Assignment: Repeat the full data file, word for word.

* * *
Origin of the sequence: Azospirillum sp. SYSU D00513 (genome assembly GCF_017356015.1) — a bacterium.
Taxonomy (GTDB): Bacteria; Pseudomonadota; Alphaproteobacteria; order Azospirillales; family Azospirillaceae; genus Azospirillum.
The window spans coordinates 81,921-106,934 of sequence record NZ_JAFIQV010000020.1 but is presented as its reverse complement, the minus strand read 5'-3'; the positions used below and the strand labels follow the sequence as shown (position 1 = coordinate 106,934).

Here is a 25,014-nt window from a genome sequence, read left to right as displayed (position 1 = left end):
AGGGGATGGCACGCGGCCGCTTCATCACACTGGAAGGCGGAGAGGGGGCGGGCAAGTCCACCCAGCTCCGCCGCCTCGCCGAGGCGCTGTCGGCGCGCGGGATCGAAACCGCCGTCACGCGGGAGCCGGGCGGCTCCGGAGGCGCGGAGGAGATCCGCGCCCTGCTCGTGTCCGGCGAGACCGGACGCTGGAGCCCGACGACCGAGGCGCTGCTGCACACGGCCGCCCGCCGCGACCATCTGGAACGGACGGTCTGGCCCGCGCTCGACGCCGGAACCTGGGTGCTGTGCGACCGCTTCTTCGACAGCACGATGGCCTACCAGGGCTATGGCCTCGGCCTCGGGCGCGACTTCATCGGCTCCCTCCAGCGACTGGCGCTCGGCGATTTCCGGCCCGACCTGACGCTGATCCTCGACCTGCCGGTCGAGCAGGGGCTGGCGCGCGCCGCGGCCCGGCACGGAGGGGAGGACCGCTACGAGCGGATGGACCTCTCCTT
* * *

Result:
Origin of the sequence: Azospirillum sp. SYSU D00513 (genome assembly GCF_017356015.1) — a bacterium.
Taxonomy (GTDB): Bacteria; Pseudomonadota; Alphaproteobacteria; order Azospirillales; family Azospirillaceae; genus Azospirillum.
The window spans coordinates 81,921-106,934 of sequence record NZ_JAFIQV010000020.1 but is presented as its reverse complement, the minus strand read 5'-3'; the positions used below and the strand labels follow the sequence as shown (position 1 = coordinate 106,934).

Here is a 25,014-nt window from a genome sequence, read left to right as displayed (position 1 = left end):
AGGGGATGGCACGCGGCCGCTTCATCACACTGGAAGGCGGAGAGGGGGCGGGCAAGTCCACCCAGCTCCGCCGCCTCGCCGAGGCGCTGTCGGCGCGCGGGATCGAAACCGCCGTCACGCGGGAGCCGGGCGGCTCCGGAGGCGCGGAGGAGATCCGCGCCCTGCTCGTGTCCGGCGAGACCGGACGCTGGAGCCCGACGACCGAGGCGCTGCTGCACACGGCCGCCCGCCGCGACCATCTGGAACGGACGGTCTGGCCCGCGCTCGACGCCGGAACCTGGGTGCTGTGCGACCGCTTCTTCGACAGCACGATGGCCTACCAGGGCTATGGCCTCGGCCTCGGGCGCGACTTCATCGGCTCCCTCCAGCGACTGGCGCTCGGCGATTTCCGGCCCGACCTGACGCTGATCCTCGACCTGCCGGTCGAGCAGGGGCTGGCGCGCGCCGCGGCCCGGCACGGAGGGGAGGACCGCTACGAGCGGATGGACCTCTCCTT